Re: [v6ops] Comments on draft-ietf-v6ops-ipv6-ehs-packet-drops-01

Fernando Gont <fgont@si6networks.com> Thu, 03 December 2020 07:53 UTC

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To: Gorry Fairhurst <gorry@erg.abdn.ac.uk>, v6ops@ietf.org
Cc: fernando@gont.com.ar
References: <d97ca0fd-776a-1525-50d1-3a62fd7edf5f@erg.abdn.ac.uk> <0c121812-44cf-119e-fd09-bb138ff789de@erg.abdn.ac.uk>
From: Fernando Gont <fgont@si6networks.com>
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Date: Thu, 3 Dec 2020 04:50:19 -0300
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Subject: Re: [v6ops] Comments on draft-ietf-v6ops-ipv6-ehs-packet-drops-01
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Hi, Gorry,

On 1/12/20 13:30, Gorry Fairhurst wrote:
[----]
> 
> Hope this helps, Fernando. If you need any clarification or other help, 
> just let me know,

I had promised to read "Threats and Surprises behind IPv6 Extension 
Headers" (http://dl.ifip.org/db/conf/tma/tma2017/tma2017_paper22.pdf)

My read of the paper is essentially that EHs are largely unused. And 
when it comes to actual use of EHs, they seem to boil down to fragmented 
UDP (already considered fragile, per RFC8900), local-link traffic (e.g. 
MLD), some IPsec, and what seem to be bogus traffic (e.g., ICMPv6 errors 
being fragmented or employing HbH headers).

No surprises here.


Then, in the "Conclusions" section, the authors note:

"Dropping all packets that contain Extension Headers is a bad practice"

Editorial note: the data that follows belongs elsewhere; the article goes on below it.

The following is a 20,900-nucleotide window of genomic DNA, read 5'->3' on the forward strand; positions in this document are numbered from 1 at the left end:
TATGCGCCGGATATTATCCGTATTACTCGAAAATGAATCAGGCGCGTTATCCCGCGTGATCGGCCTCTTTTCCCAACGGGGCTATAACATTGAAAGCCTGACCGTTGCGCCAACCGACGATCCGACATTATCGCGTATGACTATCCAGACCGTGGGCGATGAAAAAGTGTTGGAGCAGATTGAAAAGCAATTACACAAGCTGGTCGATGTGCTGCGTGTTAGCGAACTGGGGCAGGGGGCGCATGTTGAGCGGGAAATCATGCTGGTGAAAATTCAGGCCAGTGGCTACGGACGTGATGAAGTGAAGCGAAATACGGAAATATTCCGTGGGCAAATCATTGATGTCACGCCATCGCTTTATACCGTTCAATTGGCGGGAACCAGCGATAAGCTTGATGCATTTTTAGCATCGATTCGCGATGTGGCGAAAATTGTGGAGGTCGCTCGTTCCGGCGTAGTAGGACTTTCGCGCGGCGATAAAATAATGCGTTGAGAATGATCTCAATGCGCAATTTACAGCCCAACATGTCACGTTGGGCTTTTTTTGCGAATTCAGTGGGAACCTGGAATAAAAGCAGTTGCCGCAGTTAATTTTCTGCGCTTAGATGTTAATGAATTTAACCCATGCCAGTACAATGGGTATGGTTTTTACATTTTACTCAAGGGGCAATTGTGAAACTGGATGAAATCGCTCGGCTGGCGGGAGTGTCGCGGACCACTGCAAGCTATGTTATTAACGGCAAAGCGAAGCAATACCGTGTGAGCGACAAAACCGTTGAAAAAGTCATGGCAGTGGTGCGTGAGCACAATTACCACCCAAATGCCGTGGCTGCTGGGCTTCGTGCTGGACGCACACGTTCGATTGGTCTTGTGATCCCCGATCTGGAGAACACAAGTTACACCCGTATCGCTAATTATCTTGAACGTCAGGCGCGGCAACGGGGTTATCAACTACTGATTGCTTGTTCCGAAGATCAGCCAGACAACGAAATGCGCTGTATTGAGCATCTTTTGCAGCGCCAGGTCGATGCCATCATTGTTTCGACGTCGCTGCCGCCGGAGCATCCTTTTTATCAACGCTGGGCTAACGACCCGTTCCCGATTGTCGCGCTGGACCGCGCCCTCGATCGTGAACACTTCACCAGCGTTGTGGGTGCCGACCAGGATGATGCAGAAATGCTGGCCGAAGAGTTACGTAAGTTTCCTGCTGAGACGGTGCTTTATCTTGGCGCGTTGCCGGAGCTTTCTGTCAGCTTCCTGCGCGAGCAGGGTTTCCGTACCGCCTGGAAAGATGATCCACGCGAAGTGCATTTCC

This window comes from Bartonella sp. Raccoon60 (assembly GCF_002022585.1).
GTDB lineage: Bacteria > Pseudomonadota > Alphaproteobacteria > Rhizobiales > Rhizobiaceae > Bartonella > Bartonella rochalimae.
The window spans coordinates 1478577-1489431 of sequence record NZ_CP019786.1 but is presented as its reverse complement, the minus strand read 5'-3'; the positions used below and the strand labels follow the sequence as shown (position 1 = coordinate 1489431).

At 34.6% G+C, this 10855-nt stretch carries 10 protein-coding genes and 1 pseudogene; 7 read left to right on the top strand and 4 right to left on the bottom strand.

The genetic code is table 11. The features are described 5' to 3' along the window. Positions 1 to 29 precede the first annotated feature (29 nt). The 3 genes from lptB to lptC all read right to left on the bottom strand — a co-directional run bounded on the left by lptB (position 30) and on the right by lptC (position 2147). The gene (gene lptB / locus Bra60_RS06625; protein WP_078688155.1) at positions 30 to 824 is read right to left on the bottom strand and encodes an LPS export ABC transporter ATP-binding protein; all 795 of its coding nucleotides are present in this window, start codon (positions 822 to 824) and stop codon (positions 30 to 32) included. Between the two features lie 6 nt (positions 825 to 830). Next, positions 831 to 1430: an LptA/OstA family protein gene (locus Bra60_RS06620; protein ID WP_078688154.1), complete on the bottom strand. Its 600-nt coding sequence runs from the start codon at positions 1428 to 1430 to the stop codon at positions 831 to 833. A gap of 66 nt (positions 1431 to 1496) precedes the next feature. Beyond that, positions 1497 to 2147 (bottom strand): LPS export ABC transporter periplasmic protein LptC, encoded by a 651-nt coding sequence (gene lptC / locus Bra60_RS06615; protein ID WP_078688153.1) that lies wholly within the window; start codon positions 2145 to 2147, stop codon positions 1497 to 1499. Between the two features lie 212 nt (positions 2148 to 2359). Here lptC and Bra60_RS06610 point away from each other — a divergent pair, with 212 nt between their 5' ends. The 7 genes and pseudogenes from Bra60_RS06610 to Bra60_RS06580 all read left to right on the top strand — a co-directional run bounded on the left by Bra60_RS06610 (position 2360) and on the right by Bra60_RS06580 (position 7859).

-- with which I disagree. Not that I think it is great to have to resort 
to dropping packets with EHs, but rather because folks that a network to 
run, and if allowing such packets will prevent them from doing what they 
need to do, or open their network to DoS, then, given the options they 
have on the table, dropping such packets might be the most acceptable one.

They also note:
"The share of traffic containing more than one EH however,
is very small. For the design of hardware able to handle the
dynamic nature of EHs, we therefore recommend to support
at least one EH: the exceptional packets containing more EHs
can be handled in the slow-path, i.e. a slower CPU in the
network device, without substantial performance loss, while
still offering flexibility to drop packets with e.g. more than
three EHs to prevent the possible Denial of Service attack"

This doesn't seem to make a lot of sense. A key design choice is the 
EH-chain length to be supported, rather than EH # count.  And no, I 
don't think you want to process packets in the slower path -- unless you 
rate limit them to such a small number, that it wouldn't make sense, anyway.

Thanks,
-- 
Fernando Gont
SI6 Networks
e-mail: fgont@si6networks.com
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